The RUSI Journal | 2019

A Not-So-Special Relationship: The US, the UK and German Unification, 1945–1990



© RUSI Journal June 2019 the evolution of British–American relations in the broader context of international history, Ratti rightly claims that, by focusing on Germany, he is filling a gap in our knowledge of the Cold War. He traces and analyses this history in three steps: from the early Cold War to West German rearmament in the 1950s; Anglo-American interactions during the years of détente; and the events preceding the election of Mikhail Gorbachev to the leadership of the Soviet Communist Party in March 1985. As the author demonstrates, throughout the early post-war decades relations between London and Washington were frequently strained. Given the superior position that the US had gained in Western Europe, Washington had the stronger position in this relationship. Ratti cites several examples to show the tensions. During the Allied occupation of Germany, Britain had no choice but to agree – against its wishes – to the Anglo-American Bizone – the combination of the US and UK zones – to help feed the populations of the Ruhr region. Another point of friction was Britain’s dismantlement policy of the Ruhr coal and steel trusts, a policy which contrasted with the US’s desire to rebuild West German industry in the Cold War struggle against Joseph Stalin. Ratti then recounts the debates on West German rearmament. As he puts it, during the 1954 Berlin Allied conference ‘the AngloAmerican leaders [got] on quite well, but Whitehall ... resented Britain’s standing as the junior partner in the special relationship’ (p. 64). Things were even worse during the 1956 Suez Crisis when US President Dwight D Eisenhower told Prime Minister Anthony Eden quite bluntly to get out of Egypt immediately or he would – rather than send the US fleet to the eastern Mediterranean – sink the pound. By the 1960s, with Britain still extolling the special relationship, former US Secretary of State Dean Acheson, speaking at West Point in December 1962, treated London downright condescendingly when he remarked: ‘Britain has lost an empire and has not yet found a [new] role’. London’s attempt ‘to play a separate power role ... apart from Europe, a role based on a “special relationship” with the United States ... has no political structure, or unity, or strength’ (p. 85). Ratti’s analysis of the evolution of these relationships reflects the existing understanding of the UK–German and UK–US relationships. In the 1970s, as the British economy was hit by an even deeper economic crisis than that of the US or West Germany, US President Gerald Ford may be said to have had a special relationship with German Chancellor Helmut Schmidt rather than with Prime Ministers Edward Heath or James Callaghan. With the rise of President Ronald Reagan and Prime Minister Margaret Thatcher, there were hopes that the special relationship might be rekindled. But it was soon put to another severe test in 1989–90 when the Berlin Wall came down and Washington began to promote German reunification, to which Thatcher was vigorously opposed. In the end, President George H W Bush, convinced that a united Germany was the only way forward provided the country stayed in NATO under US supreme command, simply sidelined Thatcher. Even if relations between Bush and Chancellor Helmut Kohl were at times difficult, for the US president it ultimately was more important to reach the strategic goals that he had developed than to follow Thatcher’s Germanophobia. While she came out of the negotiations empty-handed, the more pragmatic French President François Mitterand abandoned his initial oppositional stance and secured, in return, the even deeper integration of Germany into Europe, making certain that Germany was firmly tied into the institutional structure of what became the EU with its common currency. Ratti examines these dramatic developments in 1989–90 in considerable detail, neatly complementing Mary Sarotte’s studies. This explains why Ratti entitled his excellent study A Not-So-SpecialRelationship – indeed there was not much left of Anglo-American policy coordination when German reunification reshaped the whole of Europe. In light of this conclusion, it is useful to put this book into a time frame that includes the first half of the 20th century. There can be little doubt that a special relationship existed between Britain and the US during both World Wars. After the First World War, the US emerged from the ordeal as a firstclass industrial power, and yet Washington and Wall Street did little to continue the link with their British wartime ally. Viewing the latter country as a declining power, they instead turned to Germany, the former enemy. This pattern was repeated in the aftermath of the Second World War. While Ratti sees Anglo-American relations as becoming less and less special after 1945, particularly with respect to the German Question, West Germany became Washington’s main European base in terms of US political, industrial and commercial interests. Overall, this is thus a story of historical ironies and misperceptions on the part of Britain’s leadership. n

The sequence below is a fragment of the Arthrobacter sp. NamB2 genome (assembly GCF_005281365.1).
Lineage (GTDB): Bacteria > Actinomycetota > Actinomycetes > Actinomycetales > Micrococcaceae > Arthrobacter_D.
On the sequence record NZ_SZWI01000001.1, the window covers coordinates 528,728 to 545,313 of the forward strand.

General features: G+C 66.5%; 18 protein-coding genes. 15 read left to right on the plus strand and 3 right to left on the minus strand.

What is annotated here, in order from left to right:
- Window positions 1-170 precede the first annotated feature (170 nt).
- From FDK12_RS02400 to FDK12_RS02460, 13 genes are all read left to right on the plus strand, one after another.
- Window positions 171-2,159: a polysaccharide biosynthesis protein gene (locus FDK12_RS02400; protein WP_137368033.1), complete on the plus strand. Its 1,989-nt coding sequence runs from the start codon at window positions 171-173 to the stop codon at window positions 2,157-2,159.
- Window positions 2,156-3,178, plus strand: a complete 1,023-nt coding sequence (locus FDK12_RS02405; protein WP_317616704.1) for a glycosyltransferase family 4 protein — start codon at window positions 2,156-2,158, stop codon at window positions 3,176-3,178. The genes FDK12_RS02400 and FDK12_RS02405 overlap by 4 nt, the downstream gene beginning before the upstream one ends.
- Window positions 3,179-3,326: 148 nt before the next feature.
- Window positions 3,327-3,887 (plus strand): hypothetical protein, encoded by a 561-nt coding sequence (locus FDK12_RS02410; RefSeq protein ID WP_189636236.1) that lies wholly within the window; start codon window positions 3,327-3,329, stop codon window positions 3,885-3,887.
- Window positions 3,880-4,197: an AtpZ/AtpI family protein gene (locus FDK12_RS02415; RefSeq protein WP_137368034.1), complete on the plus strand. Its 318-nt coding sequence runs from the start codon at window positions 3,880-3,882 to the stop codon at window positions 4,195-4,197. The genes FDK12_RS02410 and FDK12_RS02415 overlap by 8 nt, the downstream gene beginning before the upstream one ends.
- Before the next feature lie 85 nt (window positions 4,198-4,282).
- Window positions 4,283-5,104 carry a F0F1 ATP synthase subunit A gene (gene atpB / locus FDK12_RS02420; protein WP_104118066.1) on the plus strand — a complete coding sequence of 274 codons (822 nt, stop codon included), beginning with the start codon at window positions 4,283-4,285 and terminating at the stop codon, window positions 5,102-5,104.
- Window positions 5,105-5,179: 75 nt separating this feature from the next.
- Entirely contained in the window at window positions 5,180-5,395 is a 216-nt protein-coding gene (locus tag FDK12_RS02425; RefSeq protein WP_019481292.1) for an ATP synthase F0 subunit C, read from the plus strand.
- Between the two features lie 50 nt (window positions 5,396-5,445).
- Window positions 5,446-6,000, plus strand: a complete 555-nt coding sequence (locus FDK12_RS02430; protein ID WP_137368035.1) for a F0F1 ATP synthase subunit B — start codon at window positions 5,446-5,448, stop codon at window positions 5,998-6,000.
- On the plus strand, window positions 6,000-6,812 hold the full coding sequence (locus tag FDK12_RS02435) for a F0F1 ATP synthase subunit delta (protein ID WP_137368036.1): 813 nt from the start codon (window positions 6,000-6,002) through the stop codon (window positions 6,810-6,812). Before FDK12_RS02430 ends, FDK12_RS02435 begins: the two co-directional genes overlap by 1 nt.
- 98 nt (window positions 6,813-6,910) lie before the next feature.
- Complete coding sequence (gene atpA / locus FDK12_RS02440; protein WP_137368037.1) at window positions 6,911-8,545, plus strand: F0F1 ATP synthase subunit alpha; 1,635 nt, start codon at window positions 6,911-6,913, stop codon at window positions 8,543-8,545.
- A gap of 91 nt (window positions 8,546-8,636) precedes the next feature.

Volume 164
Pages 103 - 104
DOI 10.1080/03071847.2019.1666518
Language English
Journal The RUSI Journal

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